In summary, I think one may volunteer for a human challenge vaccine trial.

Splitting Ventilators

Translated by Yonah (Jonah) Rubin, MD

PHYSICIANS IN NEW YORK have asked about the halachic permissibility of splitting ventilators. This is a technique that has been done in New York hospitals whereby, due to a lack of ventilators, in some circumstances, two patients who require a ventilator may be attached to a single ventilator, but in so doing, one patient may cause harm to the other.

Since there is no other option, and we must save as many lives as possible, this is permissible. In medicine, there are many times when caring for one patient negatively impacts another, but as long as this impact is unintentional, and not direct or definite, one may continue providing such care.

For example, we know that the more monitoring and medical attention paid to a given patient, especially the critically ill, the more likely they are to survive. Should we therefore refuse to accept more patients to the intensive care unit, because in so doing, the newly arrived patient will divert medical attention from patients already there? Every day, recovering patients are sent out of the intensive care unit to make room for more critically ill patients.

The Chazon Ish18 goes further and says that if an arrow is headed towards a group of people and it will likely kill several of them, and one can deflect the arrow towards a smaller group where fewer will die, one is obligated to do so, even though he is causing the death of people who were initially in no danger at all, since his intention and action is one of saving and not killing. It is an act of mercy, not cruelty. (According to Rav Dovid Frankel, a student of the Chazon Ish, the question arose after an incident in which a driver lost control of his brakes and was headed towards a group of people, and quickly swerved to avoid them but accidentally killed a bystander, and he came asking how to do teshuvah).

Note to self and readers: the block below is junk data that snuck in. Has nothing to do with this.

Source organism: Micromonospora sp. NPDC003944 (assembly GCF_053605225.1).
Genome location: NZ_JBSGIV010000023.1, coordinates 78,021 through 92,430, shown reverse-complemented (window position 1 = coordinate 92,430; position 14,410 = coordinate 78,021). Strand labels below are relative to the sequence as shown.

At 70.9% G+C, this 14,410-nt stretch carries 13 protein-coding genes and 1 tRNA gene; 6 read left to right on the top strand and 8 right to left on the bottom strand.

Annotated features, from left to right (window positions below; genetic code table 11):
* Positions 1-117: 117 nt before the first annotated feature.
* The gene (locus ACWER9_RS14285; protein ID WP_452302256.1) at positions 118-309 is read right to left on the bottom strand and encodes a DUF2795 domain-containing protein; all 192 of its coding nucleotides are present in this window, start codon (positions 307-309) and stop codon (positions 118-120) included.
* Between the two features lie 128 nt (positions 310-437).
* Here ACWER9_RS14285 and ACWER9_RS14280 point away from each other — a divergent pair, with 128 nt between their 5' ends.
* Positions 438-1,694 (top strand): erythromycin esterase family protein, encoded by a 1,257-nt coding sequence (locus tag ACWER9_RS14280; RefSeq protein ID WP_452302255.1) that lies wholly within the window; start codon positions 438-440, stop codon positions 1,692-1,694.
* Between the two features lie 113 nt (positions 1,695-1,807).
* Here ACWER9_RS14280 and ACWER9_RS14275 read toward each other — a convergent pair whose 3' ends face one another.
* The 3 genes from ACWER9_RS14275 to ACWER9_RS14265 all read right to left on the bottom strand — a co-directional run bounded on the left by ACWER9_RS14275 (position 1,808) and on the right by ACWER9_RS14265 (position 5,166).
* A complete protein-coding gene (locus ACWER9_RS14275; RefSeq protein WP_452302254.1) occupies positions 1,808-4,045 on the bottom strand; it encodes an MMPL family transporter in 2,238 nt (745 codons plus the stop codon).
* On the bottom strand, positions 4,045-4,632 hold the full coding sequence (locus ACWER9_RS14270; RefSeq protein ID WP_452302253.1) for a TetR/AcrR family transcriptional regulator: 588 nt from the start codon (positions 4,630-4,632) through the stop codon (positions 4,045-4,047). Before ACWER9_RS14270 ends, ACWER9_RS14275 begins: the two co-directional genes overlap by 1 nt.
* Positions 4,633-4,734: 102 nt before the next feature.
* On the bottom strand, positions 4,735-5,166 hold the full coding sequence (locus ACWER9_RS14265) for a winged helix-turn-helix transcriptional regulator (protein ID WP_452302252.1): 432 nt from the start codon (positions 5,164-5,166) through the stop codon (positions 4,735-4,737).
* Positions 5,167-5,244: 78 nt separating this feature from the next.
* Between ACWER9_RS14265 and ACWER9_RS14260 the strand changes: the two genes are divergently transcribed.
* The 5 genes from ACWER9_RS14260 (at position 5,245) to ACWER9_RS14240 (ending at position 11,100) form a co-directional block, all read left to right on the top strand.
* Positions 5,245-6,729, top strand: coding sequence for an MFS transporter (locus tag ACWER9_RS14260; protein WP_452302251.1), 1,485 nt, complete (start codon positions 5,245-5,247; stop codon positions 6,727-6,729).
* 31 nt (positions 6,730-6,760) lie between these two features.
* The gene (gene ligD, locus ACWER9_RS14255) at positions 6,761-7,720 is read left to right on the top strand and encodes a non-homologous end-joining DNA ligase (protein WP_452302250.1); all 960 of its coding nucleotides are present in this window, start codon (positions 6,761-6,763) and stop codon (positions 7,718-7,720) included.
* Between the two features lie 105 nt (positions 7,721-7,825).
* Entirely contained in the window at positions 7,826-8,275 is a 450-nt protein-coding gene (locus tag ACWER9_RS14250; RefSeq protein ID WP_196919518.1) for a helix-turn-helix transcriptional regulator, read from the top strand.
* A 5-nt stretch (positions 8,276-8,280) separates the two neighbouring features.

Certainly, in our case, where in the majority of cases both patients will survive and be cured, one should split ventilators, hoping that neither of them is harmed, even though added harm is possible.


On Emunah & Bitachon

  • What is the path toward emunah?
  • What exactly is bitachon? What specifically are we required to “trust”?
  • How does hashgachah (Divine providence) work and to whom, or what, does it extend?

On Medical Halachic Issues

  • What are the parameters of the mitzvah to heal the sick?
  • How does one pray for a sick person?
  • What are the personal halachic obligations of medical professionals?


  1. Teshuvos Minchas Asher, vol. 3, siman 121.
  2. Devarim 1:17.
  3. Hilchos Sanhedrin, chap. 22, 1; Sefer haMiztvos, l”s 266.
  4. Choshen Mishpat, siman 12.
  5. Vol. 1, siman 143.
  6. Tenyana, Yoreh Deiah, siman 210.
  7. Teshuvos, Yoreh Deiah, siman 336.
  1. Yoreh Deiah, siman 208, 7.
  2. Vol. 2, siman 82, 12.
  3. Yoreh Deiah, siman 69,1.